(NEW YORK) — The road toward an all-electric vehicle future is long and filled with roadblocks concerning high costs and supply chain issues, according to automakers and motor vehicle experts.
However, the head of one of the world’s leading automakers said that motorists are hungry to shift into that new era.
Bill Ford, the chairman of the Ford Motor Company, spoke to ABC’s GMA 3 Tuesday about his company’s push into an all EV fleet. Ford touted that its electric offerings, such as the Mustang Mach-E and F-150 Lightning pickup truck, have been sold out.
“We are really betting the company,” he told GMA 3. “I’m so excited by the response that we’ve had to it.”
Ford Motor plans to have half of its fleet be EVs by 2030 and invested $5 billion in EVs this year, of 2021, Ford said.
Still, experts contend that the roadmap to a complete EV adoption has its roadblocks. Supply chain issues have made it harder for vehicle companies to produce the components for the vehicles as fast as other cars, motor vehicle experts said.
The nation’s budding charging infrastructure has left many communities, including those in rural areas, without any option to power an EV.
Ford said the company has been working its way through it, and insisted that the market for EVs would be stronger.
He noted that EVs have fewer moving parts than their gas-powered counterparts and that helps to lower the maintenance costs for customers.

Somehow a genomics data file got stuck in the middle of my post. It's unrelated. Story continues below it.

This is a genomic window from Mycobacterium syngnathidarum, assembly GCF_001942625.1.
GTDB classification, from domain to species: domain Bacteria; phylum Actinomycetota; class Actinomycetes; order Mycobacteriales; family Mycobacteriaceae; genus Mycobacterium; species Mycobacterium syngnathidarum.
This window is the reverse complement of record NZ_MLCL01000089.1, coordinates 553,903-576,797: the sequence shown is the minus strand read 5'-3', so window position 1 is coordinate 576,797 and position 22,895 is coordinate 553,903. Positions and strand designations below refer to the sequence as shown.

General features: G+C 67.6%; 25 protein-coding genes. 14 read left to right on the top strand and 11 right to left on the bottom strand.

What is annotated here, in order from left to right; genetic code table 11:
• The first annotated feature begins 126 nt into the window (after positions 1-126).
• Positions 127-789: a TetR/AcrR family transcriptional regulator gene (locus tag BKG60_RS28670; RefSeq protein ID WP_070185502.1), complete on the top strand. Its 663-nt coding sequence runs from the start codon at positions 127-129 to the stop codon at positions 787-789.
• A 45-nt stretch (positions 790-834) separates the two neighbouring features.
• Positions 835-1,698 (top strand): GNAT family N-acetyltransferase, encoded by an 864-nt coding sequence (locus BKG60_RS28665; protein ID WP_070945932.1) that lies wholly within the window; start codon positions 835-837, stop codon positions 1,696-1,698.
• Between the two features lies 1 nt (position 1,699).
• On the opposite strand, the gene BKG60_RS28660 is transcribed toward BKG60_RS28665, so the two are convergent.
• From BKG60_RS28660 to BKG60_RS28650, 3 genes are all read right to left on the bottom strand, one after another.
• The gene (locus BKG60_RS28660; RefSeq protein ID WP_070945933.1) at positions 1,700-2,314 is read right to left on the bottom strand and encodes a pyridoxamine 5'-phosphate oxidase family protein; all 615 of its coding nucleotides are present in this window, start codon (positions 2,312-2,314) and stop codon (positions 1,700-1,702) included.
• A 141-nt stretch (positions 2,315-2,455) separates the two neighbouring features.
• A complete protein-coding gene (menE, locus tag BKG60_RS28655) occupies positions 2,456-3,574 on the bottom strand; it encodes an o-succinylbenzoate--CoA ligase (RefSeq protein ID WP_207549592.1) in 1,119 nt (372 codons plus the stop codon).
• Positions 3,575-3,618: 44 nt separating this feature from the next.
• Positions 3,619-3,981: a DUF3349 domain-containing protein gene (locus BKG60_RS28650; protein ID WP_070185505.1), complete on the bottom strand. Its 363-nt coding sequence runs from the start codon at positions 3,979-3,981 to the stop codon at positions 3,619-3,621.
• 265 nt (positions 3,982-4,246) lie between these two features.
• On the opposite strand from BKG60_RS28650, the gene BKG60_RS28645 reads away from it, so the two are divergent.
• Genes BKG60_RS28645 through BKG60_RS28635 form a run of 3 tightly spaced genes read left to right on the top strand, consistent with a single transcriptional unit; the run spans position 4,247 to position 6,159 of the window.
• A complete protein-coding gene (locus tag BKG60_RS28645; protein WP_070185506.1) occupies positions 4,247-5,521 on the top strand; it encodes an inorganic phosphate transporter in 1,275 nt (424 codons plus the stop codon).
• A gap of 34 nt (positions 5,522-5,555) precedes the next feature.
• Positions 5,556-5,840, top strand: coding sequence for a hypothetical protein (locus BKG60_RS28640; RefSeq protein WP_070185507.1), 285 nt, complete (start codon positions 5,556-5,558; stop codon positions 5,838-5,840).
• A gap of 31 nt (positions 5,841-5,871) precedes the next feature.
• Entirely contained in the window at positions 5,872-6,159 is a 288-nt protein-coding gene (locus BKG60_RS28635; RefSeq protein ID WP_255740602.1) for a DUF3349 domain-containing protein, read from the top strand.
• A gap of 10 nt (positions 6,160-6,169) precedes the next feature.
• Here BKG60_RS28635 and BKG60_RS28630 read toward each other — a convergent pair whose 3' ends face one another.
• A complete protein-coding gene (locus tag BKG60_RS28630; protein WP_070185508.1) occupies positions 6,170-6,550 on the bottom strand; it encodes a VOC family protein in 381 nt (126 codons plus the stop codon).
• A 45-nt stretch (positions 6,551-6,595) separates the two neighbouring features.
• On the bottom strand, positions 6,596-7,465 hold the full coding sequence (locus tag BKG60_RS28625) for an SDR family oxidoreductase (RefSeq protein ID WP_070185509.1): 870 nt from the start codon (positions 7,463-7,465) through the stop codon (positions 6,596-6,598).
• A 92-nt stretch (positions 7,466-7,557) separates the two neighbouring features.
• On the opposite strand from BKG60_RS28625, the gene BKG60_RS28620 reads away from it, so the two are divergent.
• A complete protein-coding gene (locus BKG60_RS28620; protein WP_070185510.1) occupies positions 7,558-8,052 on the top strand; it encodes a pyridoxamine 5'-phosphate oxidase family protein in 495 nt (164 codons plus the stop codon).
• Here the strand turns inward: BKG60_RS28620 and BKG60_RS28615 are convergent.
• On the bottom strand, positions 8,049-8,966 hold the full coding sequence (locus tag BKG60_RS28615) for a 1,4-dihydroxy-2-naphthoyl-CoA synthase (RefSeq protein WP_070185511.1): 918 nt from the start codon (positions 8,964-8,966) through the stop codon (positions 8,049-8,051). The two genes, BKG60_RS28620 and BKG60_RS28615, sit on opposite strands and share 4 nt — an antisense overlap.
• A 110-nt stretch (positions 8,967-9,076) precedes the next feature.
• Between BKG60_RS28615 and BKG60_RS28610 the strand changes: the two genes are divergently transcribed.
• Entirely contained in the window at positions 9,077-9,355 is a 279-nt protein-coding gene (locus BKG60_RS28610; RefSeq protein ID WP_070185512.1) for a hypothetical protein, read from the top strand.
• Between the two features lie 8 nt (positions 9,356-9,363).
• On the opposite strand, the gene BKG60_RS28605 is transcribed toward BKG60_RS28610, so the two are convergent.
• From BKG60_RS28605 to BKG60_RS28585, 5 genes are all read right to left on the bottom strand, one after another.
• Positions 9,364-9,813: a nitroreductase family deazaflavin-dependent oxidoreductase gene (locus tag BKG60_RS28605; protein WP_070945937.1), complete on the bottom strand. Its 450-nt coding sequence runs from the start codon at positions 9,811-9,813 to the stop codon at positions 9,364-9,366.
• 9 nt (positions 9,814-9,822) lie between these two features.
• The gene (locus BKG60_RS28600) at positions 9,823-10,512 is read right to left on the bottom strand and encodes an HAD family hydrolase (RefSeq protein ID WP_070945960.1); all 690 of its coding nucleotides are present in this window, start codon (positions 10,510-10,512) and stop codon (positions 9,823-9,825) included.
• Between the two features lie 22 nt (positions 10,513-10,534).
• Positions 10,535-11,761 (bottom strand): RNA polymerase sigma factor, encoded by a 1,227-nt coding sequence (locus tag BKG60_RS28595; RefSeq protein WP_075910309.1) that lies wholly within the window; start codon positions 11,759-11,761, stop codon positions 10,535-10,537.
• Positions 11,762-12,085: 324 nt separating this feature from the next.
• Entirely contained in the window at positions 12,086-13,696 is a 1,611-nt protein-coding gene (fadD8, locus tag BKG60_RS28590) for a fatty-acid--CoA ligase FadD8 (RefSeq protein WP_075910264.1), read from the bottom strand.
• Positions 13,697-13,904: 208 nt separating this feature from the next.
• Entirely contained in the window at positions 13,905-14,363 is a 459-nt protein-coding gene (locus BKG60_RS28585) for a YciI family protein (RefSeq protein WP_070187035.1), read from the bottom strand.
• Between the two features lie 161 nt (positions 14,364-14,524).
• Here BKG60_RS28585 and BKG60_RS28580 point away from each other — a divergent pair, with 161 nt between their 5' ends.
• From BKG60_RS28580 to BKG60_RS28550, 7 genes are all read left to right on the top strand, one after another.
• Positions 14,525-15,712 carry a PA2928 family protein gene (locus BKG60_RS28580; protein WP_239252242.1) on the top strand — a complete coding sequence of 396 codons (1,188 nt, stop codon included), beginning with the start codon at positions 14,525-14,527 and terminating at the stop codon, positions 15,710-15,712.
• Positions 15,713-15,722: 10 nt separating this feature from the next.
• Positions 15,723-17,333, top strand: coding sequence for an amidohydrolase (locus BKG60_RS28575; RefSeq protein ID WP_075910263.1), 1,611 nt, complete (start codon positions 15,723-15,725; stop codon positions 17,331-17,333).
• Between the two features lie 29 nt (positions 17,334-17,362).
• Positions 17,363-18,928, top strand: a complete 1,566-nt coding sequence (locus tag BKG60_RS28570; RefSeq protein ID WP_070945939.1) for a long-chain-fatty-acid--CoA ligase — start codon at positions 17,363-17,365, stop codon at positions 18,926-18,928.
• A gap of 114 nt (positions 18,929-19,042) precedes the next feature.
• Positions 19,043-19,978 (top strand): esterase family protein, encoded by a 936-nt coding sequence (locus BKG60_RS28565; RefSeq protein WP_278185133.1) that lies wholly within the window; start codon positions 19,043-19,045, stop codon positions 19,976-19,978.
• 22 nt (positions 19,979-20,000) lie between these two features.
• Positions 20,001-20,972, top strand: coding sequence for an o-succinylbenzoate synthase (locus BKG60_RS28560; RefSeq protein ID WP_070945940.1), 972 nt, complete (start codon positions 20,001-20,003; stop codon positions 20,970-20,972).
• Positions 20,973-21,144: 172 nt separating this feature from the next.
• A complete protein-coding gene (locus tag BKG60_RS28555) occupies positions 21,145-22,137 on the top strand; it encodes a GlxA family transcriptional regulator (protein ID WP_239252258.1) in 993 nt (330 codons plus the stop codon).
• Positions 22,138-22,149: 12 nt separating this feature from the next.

Ford noted the F-150 Lightning’s starting price tag of $39,000.
“This is not a luxury vehicle at the high end of the market, where only a few people can do it. We’re bringing EVs into the range of the average person. We’re bringing EVs into the range of the average person,” he said.
Ford also talked about the concerns that some motorists have about the cost of powering EVs. While the vehicles can plug into a standard outlet, they can charge faster using an in home EV charging kit which can cost thousands of dollars to purchase and install.
President Joe Biden has touted EV infrastructure investments, including an expansion of the nation’s public charging grid, as part of his agenda and has pushed automakers to increase their EV output.
Last year he took a test drive in a F150 Lightning, flooring the truck in front of reporters.
“This sucker is quick,” Biden said.
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